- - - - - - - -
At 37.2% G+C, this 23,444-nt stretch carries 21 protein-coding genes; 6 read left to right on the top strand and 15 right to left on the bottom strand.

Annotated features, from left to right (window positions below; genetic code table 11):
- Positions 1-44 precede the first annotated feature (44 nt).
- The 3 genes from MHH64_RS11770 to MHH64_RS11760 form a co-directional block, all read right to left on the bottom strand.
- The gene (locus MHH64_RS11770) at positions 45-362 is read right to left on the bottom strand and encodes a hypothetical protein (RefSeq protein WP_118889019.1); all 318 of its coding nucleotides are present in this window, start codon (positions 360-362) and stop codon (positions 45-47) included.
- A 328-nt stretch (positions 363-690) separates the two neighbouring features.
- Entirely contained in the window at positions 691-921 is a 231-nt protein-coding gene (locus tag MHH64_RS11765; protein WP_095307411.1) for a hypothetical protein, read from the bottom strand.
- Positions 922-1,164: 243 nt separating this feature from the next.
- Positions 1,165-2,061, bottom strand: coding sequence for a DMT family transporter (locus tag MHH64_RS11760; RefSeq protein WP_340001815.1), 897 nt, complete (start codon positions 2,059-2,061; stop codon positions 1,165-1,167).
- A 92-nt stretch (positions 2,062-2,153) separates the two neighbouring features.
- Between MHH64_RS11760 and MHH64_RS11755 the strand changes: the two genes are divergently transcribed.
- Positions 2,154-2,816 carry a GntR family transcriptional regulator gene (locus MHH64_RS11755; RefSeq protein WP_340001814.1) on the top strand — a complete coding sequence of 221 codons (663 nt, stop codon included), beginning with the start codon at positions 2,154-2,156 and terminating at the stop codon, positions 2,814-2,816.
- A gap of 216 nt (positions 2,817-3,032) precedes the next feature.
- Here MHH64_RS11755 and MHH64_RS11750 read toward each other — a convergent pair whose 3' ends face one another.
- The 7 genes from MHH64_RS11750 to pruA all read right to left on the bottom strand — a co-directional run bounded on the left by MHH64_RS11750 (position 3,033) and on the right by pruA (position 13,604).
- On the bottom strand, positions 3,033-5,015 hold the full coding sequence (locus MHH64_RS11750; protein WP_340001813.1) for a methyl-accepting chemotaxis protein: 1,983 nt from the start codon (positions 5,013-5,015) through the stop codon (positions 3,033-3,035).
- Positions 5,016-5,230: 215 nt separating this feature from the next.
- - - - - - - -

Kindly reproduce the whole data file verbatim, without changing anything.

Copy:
At 37.2% G+C, this 23,444-nt stretch carries 21 protein-coding genes; 6 read left to right on the top strand and 15 right to left on the bottom strand.

Annotated features, from left to right (window positions below; genetic code table 11):
- Positions 1-44 precede the first annotated feature (44 nt).
- The 3 genes from MHH64_RS11770 to MHH64_RS11760 form a co-directional block, all read right to left on the bottom strand.
- The gene (locus MHH64_RS11770) at positions 45-362 is read right to left on the bottom strand and encodes a hypothetical protein (RefSeq protein WP_118889019.1); all 318 of its coding nucleotides are present in this window, start codon (positions 360-362) and stop codon (positions 45-47) included.
- A 328-nt stretch (positions 363-690) separates the two neighbouring features.
- Entirely contained in the window at positions 691-921 is a 231-nt protein-coding gene (locus tag MHH64_RS11765; protein WP_095307411.1) for a hypothetical protein, read from the bottom strand.
- Positions 922-1,164: 243 nt separating this feature from the next.
- Positions 1,165-2,061, bottom strand: coding sequence for a DMT family transporter (locus tag MHH64_RS11760; RefSeq protein WP_340001815.1), 897 nt, complete (start codon positions 2,059-2,061; stop codon positions 1,165-1,167).
- A 92-nt stretch (positions 2,062-2,153) separates the two neighbouring features.
- Between MHH64_RS11760 and MHH64_RS11755 the strand changes: the two genes are divergently transcribed.
- Positions 2,154-2,816 carry a GntR family transcriptional regulator gene (locus MHH64_RS11755; RefSeq protein WP_340001814.1) on the top strand — a complete coding sequence of 221 codons (663 nt, stop codon included), beginning with the start codon at positions 2,154-2,156 and terminating at the stop codon, positions 2,814-2,816.
- A gap of 216 nt (positions 2,817-3,032) precedes the next feature.
- Here MHH64_RS11755 and MHH64_RS11750 read toward each other — a convergent pair whose 3' ends face one another.
- The 7 genes from MHH64_RS11750 to pruA all read right to left on the bottom strand — a co-directional run bounded on the left by MHH64_RS11750 (position 3,033) and on the right by pruA (position 13,604).
- On the bottom strand, positions 3,033-5,015 hold the full coding sequence (locus MHH64_RS11750; protein WP_340001813.1) for a methyl-accepting chemotaxis protein: 1,983 nt from the start codon (positions 5,013-5,015) through the stop codon (positions 3,033-3,035).
- Positions 5,016-5,230: 215 nt separating this feature from the next.